Measuring Inflation: How to Calculate and Understand Inflation Rates | CFA Level I Economics
Welcome back as we learn some of the ways to measure inflation. In this lesson, we’ll discuss different methods of calculating inflation rates and understand their limitations.
Consumer Price Index (CPI)
In an economy with a wide array of goods and services, most countries will calculate a Consumer Price Index (CPI) to determine a basket of goods and services that reflect the cost of living of a typical consumer. Each country must determine their own basket of goods and services that best represents the cost of living in their country.
Let’s consider the CPI of Tinyland, a simple economy where the basket of goods is determined as just potatoes, rice, a sedan car, and rent, in the following quantities. The base year is where the CPI is determined to be 100. So assuming these are the prices in the base year, the cost of the basket in the base period is $1870.
When the prices of all the goods increase, and we use the exact composition in the exact quantity as the base year, this price index is known as a Laspeyres index. The CPI is calculated as the cost of the basket at the current price with reference to the cost of the basket at base price.
CPI = (Cost of Basket at Current Prices / Cost of Basket at Base Period Prices) x 100
Shortcomings of Laspeyres Index
There are some limitations with the Laspeyres index where the basket of goods and services is fixed:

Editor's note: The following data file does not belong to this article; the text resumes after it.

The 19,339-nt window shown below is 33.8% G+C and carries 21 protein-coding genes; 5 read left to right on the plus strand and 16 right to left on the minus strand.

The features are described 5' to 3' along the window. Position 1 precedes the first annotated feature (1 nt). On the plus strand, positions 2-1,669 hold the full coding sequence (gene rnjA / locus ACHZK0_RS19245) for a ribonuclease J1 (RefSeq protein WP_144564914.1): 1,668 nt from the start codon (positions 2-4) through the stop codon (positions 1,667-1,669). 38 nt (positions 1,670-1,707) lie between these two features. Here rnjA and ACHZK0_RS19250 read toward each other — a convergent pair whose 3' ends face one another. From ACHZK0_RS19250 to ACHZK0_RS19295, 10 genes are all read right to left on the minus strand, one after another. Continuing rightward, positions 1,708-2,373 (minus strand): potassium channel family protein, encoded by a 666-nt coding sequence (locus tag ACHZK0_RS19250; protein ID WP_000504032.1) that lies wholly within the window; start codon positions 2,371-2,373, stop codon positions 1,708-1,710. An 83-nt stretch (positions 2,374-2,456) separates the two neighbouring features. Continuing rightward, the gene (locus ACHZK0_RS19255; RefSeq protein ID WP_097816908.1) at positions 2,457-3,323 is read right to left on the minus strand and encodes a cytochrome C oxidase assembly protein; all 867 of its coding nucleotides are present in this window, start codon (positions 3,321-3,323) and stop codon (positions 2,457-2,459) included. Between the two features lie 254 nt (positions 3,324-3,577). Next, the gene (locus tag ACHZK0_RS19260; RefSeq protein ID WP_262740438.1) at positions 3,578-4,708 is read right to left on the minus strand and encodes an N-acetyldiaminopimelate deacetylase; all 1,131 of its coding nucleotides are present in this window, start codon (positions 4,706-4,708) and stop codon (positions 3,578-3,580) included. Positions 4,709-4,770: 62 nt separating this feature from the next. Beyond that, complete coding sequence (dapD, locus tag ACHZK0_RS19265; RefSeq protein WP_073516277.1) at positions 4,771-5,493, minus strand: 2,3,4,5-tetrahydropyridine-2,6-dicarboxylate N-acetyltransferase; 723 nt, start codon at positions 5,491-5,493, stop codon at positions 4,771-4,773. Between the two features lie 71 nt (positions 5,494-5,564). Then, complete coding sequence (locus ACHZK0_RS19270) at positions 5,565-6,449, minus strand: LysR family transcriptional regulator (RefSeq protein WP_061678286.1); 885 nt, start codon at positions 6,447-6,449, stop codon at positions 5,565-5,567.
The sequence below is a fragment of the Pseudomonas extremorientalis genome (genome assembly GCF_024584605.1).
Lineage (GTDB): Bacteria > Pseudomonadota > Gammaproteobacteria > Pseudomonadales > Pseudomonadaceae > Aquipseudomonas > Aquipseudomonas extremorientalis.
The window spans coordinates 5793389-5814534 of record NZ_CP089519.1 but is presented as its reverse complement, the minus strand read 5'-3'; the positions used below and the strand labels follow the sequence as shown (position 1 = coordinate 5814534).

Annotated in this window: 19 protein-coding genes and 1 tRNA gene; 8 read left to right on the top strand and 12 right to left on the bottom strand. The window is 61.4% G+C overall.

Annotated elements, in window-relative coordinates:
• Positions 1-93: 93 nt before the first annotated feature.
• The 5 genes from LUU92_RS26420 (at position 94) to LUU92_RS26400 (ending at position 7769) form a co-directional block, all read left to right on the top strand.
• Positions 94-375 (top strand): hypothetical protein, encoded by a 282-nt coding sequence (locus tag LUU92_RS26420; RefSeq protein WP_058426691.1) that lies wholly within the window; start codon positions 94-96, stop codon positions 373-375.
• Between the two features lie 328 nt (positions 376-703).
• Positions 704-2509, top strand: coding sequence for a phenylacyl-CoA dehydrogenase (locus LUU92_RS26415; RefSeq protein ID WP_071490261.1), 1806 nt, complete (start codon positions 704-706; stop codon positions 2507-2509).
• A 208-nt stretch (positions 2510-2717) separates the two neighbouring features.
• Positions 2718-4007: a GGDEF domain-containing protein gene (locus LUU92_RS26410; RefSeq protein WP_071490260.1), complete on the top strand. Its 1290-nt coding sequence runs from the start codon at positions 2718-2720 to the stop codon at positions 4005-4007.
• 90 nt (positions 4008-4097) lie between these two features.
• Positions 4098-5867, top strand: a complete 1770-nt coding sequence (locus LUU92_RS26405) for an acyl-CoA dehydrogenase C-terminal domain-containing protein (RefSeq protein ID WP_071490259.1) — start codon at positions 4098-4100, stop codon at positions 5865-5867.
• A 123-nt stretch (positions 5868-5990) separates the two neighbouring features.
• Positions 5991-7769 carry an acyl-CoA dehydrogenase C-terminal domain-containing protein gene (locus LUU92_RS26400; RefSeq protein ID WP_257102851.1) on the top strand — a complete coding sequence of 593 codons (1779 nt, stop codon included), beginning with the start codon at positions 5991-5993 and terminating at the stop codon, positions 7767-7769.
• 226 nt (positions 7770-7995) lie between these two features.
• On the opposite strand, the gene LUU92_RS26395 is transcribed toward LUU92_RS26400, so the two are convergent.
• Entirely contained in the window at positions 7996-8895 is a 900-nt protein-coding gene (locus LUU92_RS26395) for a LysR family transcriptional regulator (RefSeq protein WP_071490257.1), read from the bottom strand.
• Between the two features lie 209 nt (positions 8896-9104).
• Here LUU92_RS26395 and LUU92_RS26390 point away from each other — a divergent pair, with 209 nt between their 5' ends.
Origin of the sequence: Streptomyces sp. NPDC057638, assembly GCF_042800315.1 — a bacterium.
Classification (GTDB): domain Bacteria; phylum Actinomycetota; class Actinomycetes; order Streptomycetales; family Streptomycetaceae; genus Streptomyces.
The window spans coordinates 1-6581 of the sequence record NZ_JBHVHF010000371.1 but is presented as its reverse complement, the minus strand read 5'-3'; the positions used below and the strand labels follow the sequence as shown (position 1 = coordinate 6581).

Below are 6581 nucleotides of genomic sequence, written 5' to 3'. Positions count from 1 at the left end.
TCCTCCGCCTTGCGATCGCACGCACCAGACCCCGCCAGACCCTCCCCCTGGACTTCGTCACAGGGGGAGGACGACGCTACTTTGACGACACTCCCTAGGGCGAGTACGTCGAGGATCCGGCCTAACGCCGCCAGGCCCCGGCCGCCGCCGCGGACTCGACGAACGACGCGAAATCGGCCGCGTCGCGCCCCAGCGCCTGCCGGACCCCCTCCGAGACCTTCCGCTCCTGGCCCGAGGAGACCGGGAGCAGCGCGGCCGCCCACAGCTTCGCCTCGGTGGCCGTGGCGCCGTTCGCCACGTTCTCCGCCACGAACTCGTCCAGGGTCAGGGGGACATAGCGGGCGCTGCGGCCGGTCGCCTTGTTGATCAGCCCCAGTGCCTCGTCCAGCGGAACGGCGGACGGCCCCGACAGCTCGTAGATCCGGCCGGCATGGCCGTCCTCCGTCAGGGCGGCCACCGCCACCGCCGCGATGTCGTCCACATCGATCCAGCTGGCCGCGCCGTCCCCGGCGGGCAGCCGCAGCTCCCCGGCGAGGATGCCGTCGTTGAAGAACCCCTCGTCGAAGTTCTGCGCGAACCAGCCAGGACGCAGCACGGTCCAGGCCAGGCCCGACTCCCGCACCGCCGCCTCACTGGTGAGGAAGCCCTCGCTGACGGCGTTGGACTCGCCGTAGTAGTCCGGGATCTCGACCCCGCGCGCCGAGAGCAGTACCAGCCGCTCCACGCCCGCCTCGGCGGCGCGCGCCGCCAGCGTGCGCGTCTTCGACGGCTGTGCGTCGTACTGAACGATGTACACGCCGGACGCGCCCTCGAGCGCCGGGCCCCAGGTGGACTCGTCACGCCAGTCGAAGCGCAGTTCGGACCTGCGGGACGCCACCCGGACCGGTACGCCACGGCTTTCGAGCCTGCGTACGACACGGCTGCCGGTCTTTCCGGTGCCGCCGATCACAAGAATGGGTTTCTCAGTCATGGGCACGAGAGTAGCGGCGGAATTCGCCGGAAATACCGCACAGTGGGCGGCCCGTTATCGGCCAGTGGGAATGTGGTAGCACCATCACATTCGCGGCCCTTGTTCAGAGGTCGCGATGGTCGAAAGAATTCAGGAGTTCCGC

- Quality Bias: A Laspeyres index will be upwardly biased if it is not adjusted for quality improvements. Quality bias can be adjusted by a technique known as hedonic pricing.
- New Products: A fixed basket of goods and services will not include new products, creating an upward bias in the Laspeyres index. This bias can be fixed by periodically reviewing consumption habits.
- Substitution Bias: A Laspeyres index can be upwardly biased if it doesn’t account for consumers substituting relatively more expensive goods with relatively cheaper substitutes. To fix this bias, a chained price index like the Fisher index can be used.
A Fisher index is the geometric mean of a Laspeyres index and a Paasche index. A Paasche index uses the current consumption weights and current prices to compute the cost of the basket. This adjusted CPI takes into account that consumers may have substituted relatively more expensive goods with relatively cheaper substitutes.
Alternative Measures of Inflation
Besides the CPI, other important inflation measures include:
- Price Index for Personal Consumption Expenditures (PCE): Unlike the CPI, which is usually based on household surveys, PCE is based on business surveys.
- Producer Price Index (PPI) or Wholesale Price Index (WPI): Reflects the price changes experienced by producers. The PPI can be a predictor of future CPI.
- Headline Inflation and Core Inflation: Headline inflation refers to price indexes for all goods, while core inflation refers to price indexes that exclude food and energy.
- GDP Deflator Index: Many countries publish a GDP deflator index to eliminate the price effect in nominal GDP data, so as to identify trends in real economic growth. Price indexes can often be used to derive this GDP deflator.
And that concludes this lesson on inflation measures. We’ve learned about the different methods of calculating inflation rates, their shortcomings, and how to adjust for biases. In the next lesson, we will explore various economic indicators and how to interpret them. See you again soon!